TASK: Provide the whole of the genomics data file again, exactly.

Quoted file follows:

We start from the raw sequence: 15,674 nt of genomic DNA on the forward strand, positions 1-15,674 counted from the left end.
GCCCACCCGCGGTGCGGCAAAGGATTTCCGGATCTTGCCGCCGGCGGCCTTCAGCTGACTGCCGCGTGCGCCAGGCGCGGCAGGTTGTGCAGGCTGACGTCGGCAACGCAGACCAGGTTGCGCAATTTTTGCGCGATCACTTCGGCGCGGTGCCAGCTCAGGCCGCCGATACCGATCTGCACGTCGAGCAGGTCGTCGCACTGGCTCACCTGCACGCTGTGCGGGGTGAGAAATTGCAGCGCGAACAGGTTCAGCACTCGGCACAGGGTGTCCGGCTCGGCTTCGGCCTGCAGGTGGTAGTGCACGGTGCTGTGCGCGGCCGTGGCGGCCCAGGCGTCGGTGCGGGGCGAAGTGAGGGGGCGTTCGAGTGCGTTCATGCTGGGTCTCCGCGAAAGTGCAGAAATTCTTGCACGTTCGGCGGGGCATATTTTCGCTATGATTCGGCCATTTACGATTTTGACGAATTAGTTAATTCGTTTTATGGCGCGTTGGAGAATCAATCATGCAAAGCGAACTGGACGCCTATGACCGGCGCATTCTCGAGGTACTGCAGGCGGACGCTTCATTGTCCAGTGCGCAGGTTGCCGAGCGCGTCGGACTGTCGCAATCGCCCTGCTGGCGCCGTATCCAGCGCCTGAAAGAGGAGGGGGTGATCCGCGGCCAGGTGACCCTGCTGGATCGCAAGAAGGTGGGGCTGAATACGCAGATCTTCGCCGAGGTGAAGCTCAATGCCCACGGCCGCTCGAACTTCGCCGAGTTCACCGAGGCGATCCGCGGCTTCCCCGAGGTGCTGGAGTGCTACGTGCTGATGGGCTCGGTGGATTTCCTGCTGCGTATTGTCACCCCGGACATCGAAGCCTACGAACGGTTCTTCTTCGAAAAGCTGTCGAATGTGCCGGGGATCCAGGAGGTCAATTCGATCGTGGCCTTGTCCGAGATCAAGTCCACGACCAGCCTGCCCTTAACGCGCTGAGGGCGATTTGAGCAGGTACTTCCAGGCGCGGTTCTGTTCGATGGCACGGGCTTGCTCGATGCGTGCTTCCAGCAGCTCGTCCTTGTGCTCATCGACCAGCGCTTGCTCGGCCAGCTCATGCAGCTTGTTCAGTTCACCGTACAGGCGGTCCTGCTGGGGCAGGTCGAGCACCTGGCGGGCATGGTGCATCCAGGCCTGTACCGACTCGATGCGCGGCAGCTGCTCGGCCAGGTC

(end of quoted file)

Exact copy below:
We start from the raw sequence: 15,674 nt of genomic DNA on the forward strand, positions 1-15,674 counted from the left end.
GCCCACCCGCGGTGCGGCAAAGGATTTCCGGATCTTGCCGCCGGCGGCCTTCAGCTGACTGCCGCGTGCGCCAGGCGCGGCAGGTTGTGCAGGCTGACGTCGGCAACGCAGACCAGGTTGCGCAATTTTTGCGCGATCACTTCGGCGCGGTGCCAGCTCAGGCCGCCGATACCGATCTGCACGTCGAGCAGGTCGTCGCACTGGCTCACCTGCACGCTGTGCGGGGTGAGAAATTGCAGCGCGAACAGGTTCAGCACTCGGCACAGGGTGTCCGGCTCGGCTTCGGCCTGCAGGTGGTAGTGCACGGTGCTGTGCGCGGCCGTGGCGGCCCAGGCGTCGGTGCGGGGCGAAGTGAGGGGGCGTTCGAGTGCGTTCATGCTGGGTCTCCGCGAAAGTGCAGAAATTCTTGCACGTTCGGCGGGGCATATTTTCGCTATGATTCGGCCATTTACGATTTTGACGAATTAGTTAATTCGTTTTATGGCGCGTTGGAGAATCAATCATGCAAAGCGAACTGGACGCCTATGACCGGCGCATTCTCGAGGTACTGCAGGCGGACGCTTCATTGTCCAGTGCGCAGGTTGCCGAGCGCGTCGGACTGTCGCAATCGCCCTGCTGGCGCCGTATCCAGCGCCTGAAAGAGGAGGGGGTGATCCGCGGCCAGGTGACCCTGCTGGATCGCAAGAAGGTGGGGCTGAATACGCAGATCTTCGCCGAGGTGAAGCTCAATGCCCACGGCCGCTCGAACTTCGCCGAGTTCACCGAGGCGATCCGCGGCTTCCCCGAGGTGCTGGAGTGCTACGTGCTGATGGGCTCGGTGGATTTCCTGCTGCGTATTGTCACCCCGGACATCGAAGCCTACGAACGGTTCTTCTTCGAAAAGCTGTCGAATGTGCCGGGGATCCAGGAGGTCAATTCGATCGTGGCCTTGTCCGAGATCAAGTCCACGACCAGCCTGCCCTTAACGCGCTGAGGGCGATTTGAGCAGGTACTTCCAGGCGCGGTTCTGTTCGATGGCACGGGCTTGCTCGATGCGTGCTTCCAGCAGCTCGTCCTTGTGCTCATCGACCAGCGCTTGCTCGGCCAGCTCATGCAGCTTGTTCAGTTCACCGTACAGGCGGTCCTGCTGGGGCAGGTCGAGCACCTGGCGGGCATGGTGCATCCAGGCCTGTACCGACTCGATGCGCGGCAGCTGCTCGGCCAGGTC